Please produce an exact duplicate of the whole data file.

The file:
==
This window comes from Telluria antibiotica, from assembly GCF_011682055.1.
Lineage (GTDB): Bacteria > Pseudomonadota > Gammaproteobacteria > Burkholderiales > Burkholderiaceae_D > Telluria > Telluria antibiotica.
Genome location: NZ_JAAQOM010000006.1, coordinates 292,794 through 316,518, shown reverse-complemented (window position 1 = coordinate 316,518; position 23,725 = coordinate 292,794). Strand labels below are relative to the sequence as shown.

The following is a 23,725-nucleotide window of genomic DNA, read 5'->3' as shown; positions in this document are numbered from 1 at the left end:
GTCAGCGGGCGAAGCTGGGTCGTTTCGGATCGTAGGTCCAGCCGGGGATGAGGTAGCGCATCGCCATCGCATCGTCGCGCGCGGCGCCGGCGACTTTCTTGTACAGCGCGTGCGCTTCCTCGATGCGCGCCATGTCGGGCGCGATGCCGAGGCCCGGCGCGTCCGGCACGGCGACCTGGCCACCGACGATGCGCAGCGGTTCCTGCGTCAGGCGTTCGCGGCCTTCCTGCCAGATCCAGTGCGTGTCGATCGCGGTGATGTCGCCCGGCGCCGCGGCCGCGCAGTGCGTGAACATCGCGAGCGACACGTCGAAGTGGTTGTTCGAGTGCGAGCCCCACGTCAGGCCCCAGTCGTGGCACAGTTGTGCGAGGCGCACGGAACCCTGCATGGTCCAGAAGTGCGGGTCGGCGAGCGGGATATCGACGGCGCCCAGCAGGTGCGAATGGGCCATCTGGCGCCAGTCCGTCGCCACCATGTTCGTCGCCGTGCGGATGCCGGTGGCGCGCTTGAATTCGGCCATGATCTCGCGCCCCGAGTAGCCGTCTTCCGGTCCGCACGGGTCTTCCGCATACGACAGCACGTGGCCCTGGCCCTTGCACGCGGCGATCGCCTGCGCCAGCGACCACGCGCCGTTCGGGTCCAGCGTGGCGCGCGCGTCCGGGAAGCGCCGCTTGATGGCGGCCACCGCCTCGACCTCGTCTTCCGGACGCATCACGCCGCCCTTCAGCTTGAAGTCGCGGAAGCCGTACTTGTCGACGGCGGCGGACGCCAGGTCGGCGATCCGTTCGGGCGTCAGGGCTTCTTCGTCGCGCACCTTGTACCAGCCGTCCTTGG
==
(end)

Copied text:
This window comes from Telluria antibiotica, from assembly GCF_011682055.1.
Lineage (GTDB): Bacteria > Pseudomonadota > Gammaproteobacteria > Burkholderiales > Burkholderiaceae_D > Telluria > Telluria antibiotica.
Genome location: NZ_JAAQOM010000006.1, coordinates 292,794 through 316,518, shown reverse-complemented (window position 1 = coordinate 316,518; position 23,725 = coordinate 292,794). Strand labels below are relative to the sequence as shown.

The following is a 23,725-nucleotide window of genomic DNA, read 5'->3' as shown; positions in this document are numbered from 1 at the left end:
GTCAGCGGGCGAAGCTGGGTCGTTTCGGATCGTAGGTCCAGCCGGGGATGAGGTAGCGCATCGCCATCGCATCGTCGCGCGCGGCGCCGGCGACTTTCTTGTACAGCGCGTGCGCTTCCTCGATGCGCGCCATGTCGGGCGCGATGCCGAGGCCCGGCGCGTCCGGCACGGCGACCTGGCCACCGACGATGCGCAGCGGTTCCTGCGTCAGGCGTTCGCGGCCTTCCTGCCAGATCCAGTGCGTGTCGATCGCGGTGATGTCGCCCGGCGCCGCGGCCGCGCAGTGCGTGAACATCGCGAGCGACACGTCGAAGTGGTTGTTCGAGTGCGAGCCCCACGTCAGGCCCCAGTCGTGGCACAGTTGTGCGAGGCGCACGGAACCCTGCATGGTCCAGAAGTGCGGGTCGGCGAGCGGGATATCGACGGCGCCCAGCAGGTGCGAATGGGCCATCTGGCGCCAGTCCGTCGCCACCATGTTCGTCGCCGTGCGGATGCCGGTGGCGCGCTTGAATTCGGCCATGATCTCGCGCCCCGAGTAGCCGTCTTCCGGTCCGCACGGGTCTTCCGCATACGACAGCACGTGGCCCTGGCCCTTGCACGCGGCGATCGCCTGCGCCAGCGACCACGCGCCGTTCGGGTCCAGCGTGGCGCGCGCGTCCGGGAAGCGCCGCTTGATGGCGGCCACCGCCTCGACCTCGTCTTCCGGACGCATCACGCCGCCCTTCAGCTTGAAGTCGCGGAAGCCGTACTTGTCGACGGCGGCGGACGCCAGGTCGGCGATCCGTTCGGGCGTCAGGGCTTCTTCGTCGCGCACCTTGTACCAGCCGTCCTTGG